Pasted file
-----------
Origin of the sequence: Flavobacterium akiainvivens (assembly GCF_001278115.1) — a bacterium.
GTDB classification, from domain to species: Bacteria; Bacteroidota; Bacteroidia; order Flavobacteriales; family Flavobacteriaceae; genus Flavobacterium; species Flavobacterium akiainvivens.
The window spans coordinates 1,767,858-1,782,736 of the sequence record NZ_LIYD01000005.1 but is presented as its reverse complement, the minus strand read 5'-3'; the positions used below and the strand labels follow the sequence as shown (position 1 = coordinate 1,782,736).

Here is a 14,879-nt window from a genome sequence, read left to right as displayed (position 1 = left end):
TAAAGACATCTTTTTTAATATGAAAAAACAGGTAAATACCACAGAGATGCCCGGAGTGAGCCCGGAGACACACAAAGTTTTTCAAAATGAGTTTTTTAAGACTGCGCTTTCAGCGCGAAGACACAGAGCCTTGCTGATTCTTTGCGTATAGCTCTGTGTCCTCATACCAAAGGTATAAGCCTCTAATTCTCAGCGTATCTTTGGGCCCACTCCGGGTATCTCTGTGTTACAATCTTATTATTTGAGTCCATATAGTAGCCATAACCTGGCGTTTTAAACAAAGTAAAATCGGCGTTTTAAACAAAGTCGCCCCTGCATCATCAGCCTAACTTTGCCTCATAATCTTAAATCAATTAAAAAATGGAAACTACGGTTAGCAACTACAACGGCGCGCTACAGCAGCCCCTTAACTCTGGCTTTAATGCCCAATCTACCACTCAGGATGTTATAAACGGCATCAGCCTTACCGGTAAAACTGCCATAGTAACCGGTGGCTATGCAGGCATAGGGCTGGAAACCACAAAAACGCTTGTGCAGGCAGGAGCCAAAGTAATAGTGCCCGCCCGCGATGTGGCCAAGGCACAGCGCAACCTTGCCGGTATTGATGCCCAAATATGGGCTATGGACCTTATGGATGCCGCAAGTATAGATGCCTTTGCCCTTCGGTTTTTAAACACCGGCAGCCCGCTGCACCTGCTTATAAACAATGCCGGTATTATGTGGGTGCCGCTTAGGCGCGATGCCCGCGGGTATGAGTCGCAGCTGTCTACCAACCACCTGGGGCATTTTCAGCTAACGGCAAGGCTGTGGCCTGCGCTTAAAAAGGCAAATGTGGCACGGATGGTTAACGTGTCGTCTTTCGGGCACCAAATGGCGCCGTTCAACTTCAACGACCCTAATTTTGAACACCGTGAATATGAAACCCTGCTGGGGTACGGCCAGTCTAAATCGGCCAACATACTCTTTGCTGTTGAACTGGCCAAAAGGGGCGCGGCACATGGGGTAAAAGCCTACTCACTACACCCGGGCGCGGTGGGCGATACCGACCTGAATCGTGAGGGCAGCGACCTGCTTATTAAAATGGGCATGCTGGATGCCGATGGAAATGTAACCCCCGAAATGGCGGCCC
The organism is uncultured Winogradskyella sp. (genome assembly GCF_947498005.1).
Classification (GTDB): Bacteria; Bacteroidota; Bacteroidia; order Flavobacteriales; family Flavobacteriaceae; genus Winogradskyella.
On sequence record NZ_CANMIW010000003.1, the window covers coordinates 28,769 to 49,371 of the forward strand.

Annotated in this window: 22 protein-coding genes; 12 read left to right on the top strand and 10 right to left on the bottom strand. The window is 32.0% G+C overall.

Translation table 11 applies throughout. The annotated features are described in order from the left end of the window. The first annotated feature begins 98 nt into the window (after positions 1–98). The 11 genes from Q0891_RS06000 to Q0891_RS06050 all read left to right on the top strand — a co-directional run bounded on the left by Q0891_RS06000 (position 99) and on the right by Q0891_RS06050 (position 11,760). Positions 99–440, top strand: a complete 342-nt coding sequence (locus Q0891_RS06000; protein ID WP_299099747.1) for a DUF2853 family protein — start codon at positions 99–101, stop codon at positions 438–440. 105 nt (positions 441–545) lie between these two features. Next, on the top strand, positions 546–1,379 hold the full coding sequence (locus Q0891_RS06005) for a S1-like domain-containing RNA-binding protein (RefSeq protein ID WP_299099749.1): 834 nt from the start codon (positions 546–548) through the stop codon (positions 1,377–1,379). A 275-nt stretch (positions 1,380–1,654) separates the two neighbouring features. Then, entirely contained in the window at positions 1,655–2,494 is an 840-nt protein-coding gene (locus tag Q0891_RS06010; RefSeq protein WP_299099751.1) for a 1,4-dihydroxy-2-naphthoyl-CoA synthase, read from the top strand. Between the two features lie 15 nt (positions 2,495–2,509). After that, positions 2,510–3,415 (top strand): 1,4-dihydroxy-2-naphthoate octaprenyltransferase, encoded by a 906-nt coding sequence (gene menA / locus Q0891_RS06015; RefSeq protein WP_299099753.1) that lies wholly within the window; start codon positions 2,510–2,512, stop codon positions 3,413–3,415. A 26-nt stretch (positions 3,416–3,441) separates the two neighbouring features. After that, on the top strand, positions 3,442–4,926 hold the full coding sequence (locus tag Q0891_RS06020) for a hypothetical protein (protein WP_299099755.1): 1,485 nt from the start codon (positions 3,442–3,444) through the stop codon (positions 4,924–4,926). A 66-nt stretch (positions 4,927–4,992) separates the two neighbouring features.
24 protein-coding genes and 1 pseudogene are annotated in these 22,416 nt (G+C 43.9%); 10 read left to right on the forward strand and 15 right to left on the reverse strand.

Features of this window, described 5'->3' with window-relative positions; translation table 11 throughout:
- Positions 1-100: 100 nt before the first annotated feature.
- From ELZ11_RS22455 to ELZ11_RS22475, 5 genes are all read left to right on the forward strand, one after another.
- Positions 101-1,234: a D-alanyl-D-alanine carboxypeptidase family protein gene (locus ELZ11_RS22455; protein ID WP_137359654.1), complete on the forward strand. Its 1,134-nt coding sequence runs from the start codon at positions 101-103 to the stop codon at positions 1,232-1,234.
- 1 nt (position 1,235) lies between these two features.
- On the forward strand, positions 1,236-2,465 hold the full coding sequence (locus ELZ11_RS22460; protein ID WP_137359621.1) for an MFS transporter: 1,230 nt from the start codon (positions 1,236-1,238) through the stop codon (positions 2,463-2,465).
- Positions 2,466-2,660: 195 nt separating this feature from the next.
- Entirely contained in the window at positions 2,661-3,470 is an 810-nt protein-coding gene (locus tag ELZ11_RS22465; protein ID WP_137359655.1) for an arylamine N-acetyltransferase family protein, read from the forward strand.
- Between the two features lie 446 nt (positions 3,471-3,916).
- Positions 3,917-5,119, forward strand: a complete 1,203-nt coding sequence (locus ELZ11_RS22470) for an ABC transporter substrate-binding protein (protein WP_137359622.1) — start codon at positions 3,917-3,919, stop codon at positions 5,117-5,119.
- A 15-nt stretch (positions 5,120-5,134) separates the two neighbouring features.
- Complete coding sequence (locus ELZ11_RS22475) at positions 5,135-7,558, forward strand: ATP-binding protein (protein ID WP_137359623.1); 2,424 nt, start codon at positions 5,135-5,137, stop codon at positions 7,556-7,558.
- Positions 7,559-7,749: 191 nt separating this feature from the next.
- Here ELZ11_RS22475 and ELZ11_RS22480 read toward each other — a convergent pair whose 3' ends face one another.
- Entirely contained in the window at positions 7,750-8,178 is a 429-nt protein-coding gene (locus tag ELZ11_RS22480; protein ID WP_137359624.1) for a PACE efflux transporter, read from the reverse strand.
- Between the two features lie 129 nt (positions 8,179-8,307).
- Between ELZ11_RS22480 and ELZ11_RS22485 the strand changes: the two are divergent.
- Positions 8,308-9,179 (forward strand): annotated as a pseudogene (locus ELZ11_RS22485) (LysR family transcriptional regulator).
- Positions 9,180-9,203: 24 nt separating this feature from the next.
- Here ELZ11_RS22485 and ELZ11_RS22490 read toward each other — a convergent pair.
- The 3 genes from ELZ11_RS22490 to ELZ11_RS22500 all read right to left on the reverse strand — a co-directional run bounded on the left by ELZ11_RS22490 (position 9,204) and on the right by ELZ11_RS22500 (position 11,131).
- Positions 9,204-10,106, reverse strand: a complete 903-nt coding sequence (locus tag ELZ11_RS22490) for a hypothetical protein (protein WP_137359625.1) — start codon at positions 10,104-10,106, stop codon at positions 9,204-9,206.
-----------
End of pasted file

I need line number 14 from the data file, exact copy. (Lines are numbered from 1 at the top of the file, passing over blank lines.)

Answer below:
- From ELZ11_RS22455 to ELZ11_RS22475, 5 genes are all read left to right on the forward strand, one after another.